Jun 9, 2007

May I Present: The Hot Lava Cardigan

You have been patient dearest reader, and I will make you wait no longer.
After about 3 weeks of knitting on and off, plus 1 full day of blocking, my Hot Lava Cardigan made its debut in our photo studio yard on Friday.

Hot Lava Cardigan 001
Pattern: Hot Lava Cardigan by Blue Alvarez Designs
Needle: US Size 10 ½ (for collar) and 11 for sleeves and body
Started: May 15, 2007 / Finished: June 4, 2007

If you’ve perused my sidebar lists, you’ll see that this is one of the items on my “I Can’t Wait to Make These” list. I couldn’t add it to my progress bar list of course, because that would have spoiled the surprise. This shrug (it doesn’t really strike me as a cardigan) has been on my wish list for more than a year. It’s actually one of the first projects I downloaded from the web and stashed away to make. The only delay all this time has been to find just the right yarn – enter Noro Iro.

Hot Lava Cardigan 002
Yarn: 5 skeins Noro Iro, Color # 43?
Purchased at Knit NY in January 2007
Retail ~ $19.99 per skein (I won yarn money in Atlantic City – hee hee)

Noro’s Self-striping blended yarn is 75% wool and 25% silk, and if you’ve ever felt Kureyon or some of the other Noro yarns, you know that that little bit of silk can make the difference between “mmmmmm” and “yes, it’s a gorgeous colorway, now get it off my skin!!”. But I digress.

This yarn was mostly great to work with. I have to qualify that because the fiber itself was wonderful. There wasn’t too much slubbiness so my gauge stayed on track most of the way through. And the colors flow well into each other. That is until you come across a knot. And in 5 skeins of this, I came across at minimum 3 knots per skein. Uh huh. You know what that can mean for a sweater knit in the round that you’re cruising along with – unexpected and unwanted stops and starts.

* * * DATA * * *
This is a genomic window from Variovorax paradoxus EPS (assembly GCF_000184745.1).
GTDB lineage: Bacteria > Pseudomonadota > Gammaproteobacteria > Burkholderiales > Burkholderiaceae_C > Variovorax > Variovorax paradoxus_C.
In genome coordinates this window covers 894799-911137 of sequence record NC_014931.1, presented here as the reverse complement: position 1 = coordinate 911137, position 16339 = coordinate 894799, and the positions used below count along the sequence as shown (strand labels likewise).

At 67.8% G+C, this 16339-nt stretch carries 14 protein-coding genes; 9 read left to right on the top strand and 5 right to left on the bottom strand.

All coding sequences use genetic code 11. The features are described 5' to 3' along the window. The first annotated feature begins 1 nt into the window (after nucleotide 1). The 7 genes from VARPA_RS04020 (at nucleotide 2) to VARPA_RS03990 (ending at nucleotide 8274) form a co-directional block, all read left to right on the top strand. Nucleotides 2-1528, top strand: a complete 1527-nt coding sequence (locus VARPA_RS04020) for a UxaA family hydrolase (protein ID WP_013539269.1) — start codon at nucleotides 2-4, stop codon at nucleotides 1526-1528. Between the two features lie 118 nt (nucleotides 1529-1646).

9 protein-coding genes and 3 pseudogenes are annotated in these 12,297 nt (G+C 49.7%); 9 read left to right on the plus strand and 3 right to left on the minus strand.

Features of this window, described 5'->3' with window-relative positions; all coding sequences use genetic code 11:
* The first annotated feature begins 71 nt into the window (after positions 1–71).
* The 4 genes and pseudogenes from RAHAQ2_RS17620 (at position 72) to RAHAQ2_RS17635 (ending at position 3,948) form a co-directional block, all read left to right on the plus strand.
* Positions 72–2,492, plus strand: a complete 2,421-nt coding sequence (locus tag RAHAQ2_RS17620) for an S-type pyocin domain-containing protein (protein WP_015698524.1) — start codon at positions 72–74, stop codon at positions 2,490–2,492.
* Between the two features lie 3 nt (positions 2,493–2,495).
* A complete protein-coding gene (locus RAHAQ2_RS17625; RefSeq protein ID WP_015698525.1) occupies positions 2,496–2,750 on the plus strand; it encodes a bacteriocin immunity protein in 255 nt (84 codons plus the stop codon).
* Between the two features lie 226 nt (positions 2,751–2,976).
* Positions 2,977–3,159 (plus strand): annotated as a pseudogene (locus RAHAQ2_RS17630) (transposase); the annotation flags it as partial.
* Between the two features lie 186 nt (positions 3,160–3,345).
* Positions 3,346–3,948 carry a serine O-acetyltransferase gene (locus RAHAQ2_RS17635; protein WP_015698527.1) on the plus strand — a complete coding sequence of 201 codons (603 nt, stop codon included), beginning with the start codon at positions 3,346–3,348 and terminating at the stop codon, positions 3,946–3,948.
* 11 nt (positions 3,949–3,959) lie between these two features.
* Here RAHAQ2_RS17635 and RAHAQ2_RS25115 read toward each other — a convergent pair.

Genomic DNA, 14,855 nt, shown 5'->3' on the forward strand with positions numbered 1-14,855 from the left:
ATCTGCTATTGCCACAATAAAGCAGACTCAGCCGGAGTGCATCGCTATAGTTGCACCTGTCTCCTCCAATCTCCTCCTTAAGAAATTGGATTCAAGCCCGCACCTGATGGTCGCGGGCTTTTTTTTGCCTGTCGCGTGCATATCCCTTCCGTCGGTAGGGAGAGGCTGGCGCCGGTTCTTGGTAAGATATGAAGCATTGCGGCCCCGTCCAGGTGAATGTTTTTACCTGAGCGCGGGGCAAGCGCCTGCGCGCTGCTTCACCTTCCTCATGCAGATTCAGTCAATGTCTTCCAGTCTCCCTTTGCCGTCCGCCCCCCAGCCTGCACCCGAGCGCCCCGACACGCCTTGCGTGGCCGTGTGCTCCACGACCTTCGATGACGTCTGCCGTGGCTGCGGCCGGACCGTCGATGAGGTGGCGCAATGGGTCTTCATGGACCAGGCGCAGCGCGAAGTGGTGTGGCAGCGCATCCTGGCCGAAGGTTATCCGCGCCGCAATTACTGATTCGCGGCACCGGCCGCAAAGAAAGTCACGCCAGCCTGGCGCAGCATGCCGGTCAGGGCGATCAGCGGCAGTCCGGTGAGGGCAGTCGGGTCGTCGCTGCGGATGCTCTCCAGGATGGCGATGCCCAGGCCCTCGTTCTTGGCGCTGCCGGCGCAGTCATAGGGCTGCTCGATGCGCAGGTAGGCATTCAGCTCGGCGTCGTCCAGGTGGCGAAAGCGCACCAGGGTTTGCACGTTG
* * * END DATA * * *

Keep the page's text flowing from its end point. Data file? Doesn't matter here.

Two things about the knots: On the one hand, it didn’t allow me to predict color changes in the striping as I would have liked. But I gave up a notion of perfectly symmetrical sleeves and fronts right from the beginning, so that was fine. On the other hand, coming across my first knot jolted my memory about using a felted join. Because these are all natural fibers, I was able to undo the knots, wet the two ends of the yarn and rub them together to felt them – then I just kept knitting away. Well, the major triumph here of course is that I used this SAME technique for joining a new ball of the yarn. And what does that mean? I only had THREE ends to weave in when I was all done. Beauty!

Hot Lava Cardigan 005
Sleeves knit using the Magic Loop method (very clear instructions!)
Shoulders/shrug knit back and forth on 24” circular
Back and front of the bolero section knit in the round on two 24” circulars

The other technique this sweater allowed me to really put to the test is blocking. It would have been difficult to show this in before and after shots, but trust me when I tell you that the shrug part of this was cutting off circulation and airways. After I blocked it, I could breath and smile and love it again. If you make this, you'll definitely want to try it on as you go - the shrug needs to fit well across your back, and the bolero section needs enough increases to fit around your back and curve just right toward to front to avoid curling. Knit and learn darlings, knit and learn!

That's all the news that's fit to print. If you're considering this project, do let me know!

P.S. I shared some of your compliments with hubby regarding the photos of my CPH, let’s just say he was VERY happy to get out in the yard and snap pictures of this project yesterday. Thanks you guys!!